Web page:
I spy, with my little Wi-Fi . . .

Wednesday, 19 June 2013

A lovely bit of technology was unveiled this week by University of Washington computer scientists. It's called "WiSee" and uses Wi-Fi signals to see what people in the surrounding areas are up to.

The device essentially listens to all of the wireless transmissions coming from gadgets throughout a home or office (such as smartphones, laptops, tablets). The technology can identify nine different whole-body gestures, ranging from pushing, pulling, and punching to full-body bowling.

Researchers tested these gestures with five people in a two-bedroom apartment and an office environment. Out of the 900 gestures performed, WiSee accurately classified 94% of them.

Now you might well ask yourself, what's the point?

Well, the days of needing a remote control to do anything might be numbered. Wake up in darkness, wave your hands in one direction to turn on the lights, another to turn on the TV, lift them up to switch on the coffee machine in the kitchen.

It's all about reading signals that are floating around in the environment, getting useful information from those signals…

Our government is very upset this week. So are many governments in many parts of the world, especially Russia and Turkey. It turns out that at the G20 Summit in 2009 in London, the British government tapped phones and Internet communications of visiting officials.

Essentially, our hosts in the UK set up Internet cafés for the visiting delegates, recorded everything typed in (login and password information included), and then continued to use the same information over the subsequent years.

(They are probably still doing so because I suspect most politicians do not know how to change their email passwords.)

Why on earth is our government upset? What were they expecting?

Now we already know that governments do not give a stuff about the privacy of individuals and will happily tap into our bank accounts and phone records in the interest of "national security".

They do not trust us to be honest upright citizens even though we (democracies, that is) vote them into power.

Are they then seriously trusting other countries to not use every opportunity to spy on us?

The Americans accuse the Chinese of industrial espionage. We already know from whistleblower Edward Snowden that the US is deep into this territory itself. The Israelis are deep into Iran's tech.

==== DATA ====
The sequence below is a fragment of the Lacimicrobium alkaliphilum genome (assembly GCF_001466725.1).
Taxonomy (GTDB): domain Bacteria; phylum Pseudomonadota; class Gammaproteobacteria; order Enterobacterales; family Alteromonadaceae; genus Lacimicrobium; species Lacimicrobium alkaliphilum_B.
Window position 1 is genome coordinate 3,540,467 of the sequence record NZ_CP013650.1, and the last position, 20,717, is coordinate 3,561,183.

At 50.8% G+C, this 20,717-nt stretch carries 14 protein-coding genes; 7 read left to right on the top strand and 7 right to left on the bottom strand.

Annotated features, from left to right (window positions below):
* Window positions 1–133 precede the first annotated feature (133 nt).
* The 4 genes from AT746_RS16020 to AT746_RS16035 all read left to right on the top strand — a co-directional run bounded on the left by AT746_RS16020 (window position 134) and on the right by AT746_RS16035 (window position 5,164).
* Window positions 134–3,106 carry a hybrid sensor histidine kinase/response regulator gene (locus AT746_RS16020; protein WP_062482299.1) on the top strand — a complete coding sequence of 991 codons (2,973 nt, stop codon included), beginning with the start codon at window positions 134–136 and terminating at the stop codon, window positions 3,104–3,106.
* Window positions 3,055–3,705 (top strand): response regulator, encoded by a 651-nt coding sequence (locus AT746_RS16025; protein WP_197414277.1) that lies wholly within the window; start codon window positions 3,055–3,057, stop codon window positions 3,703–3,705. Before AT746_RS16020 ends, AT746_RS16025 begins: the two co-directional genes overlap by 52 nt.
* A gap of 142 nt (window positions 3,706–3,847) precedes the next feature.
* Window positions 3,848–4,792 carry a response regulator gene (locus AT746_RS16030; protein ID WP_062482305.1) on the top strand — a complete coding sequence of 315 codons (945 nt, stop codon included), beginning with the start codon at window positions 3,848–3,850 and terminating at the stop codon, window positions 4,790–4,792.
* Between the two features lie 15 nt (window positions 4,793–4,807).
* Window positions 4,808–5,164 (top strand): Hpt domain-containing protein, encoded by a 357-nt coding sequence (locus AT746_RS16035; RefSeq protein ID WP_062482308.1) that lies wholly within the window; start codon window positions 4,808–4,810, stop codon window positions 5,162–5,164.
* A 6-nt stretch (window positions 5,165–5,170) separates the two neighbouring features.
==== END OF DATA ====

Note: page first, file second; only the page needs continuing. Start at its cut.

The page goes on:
You see, the reason why I started off by talking about the WiSee technology is that privacy no longer exists for most of us.

Wifi signals, cell phone signals, radio waves; all pass through our environment on an ongoing basis. Waving your arm, or opening your mouth to speak, disrupts that signal flow in a way that can be interpreted by devices that are trained to do so; and are getting better at doing so every day.

There are audio surveillance microphones, for example, that can read vibrations from closed windows and translate those vibrations into sound. (If you want one, just go to Google, search for "buy surveillance microphone".)

There is no defence against surveillance, and every year, consumer technology makes it easier to obtain information that our grandparents would never have made public. (Example: Your bra size is probably listed on that till slip from the lingerie shop that you just threw away.)

There are some sensible things we can do. Using Internet cafés, for example, is kind of like having unprotected sex with strangers. If you must use Internet cafés when travelling, use a disposable email account that does not contain sensitive information. Cross out the security code on your credit card and memorise the number instead.

But that's about all you can do. Used to be that if you needed to have a sensitive conversation in a strange land, you could do so in a wide open public space (such as a park). Today, there are bugging devices that look and behave like flying insects that can track you and eavesdrop unobtrusively.

Sun Tzu, in "Art of War" written 2200 years ago, devotes his entire final chapter to the "The Use of Spies". He writes:

"What enables the wise sovereign and the good general to strike and conquer, and achieve things beyond the reach of ordinary men, is foreknowledge.

"Now this foreknowledge cannot be elicited from spirits; it cannot be obtained inductively from experience, nor by any deductive calculation. Knowledge of the enemy's dispositions can only be obtained from other men.

"Hence the use of spies, of whom there are five classes. When these five kinds of spy are all at work, none can discover the secret system. This is called 'divine manipulation of the threads.' It is the sovereign's most precious faculty."

For our part, let's do our damnedest to vote for sovereigns we can trust.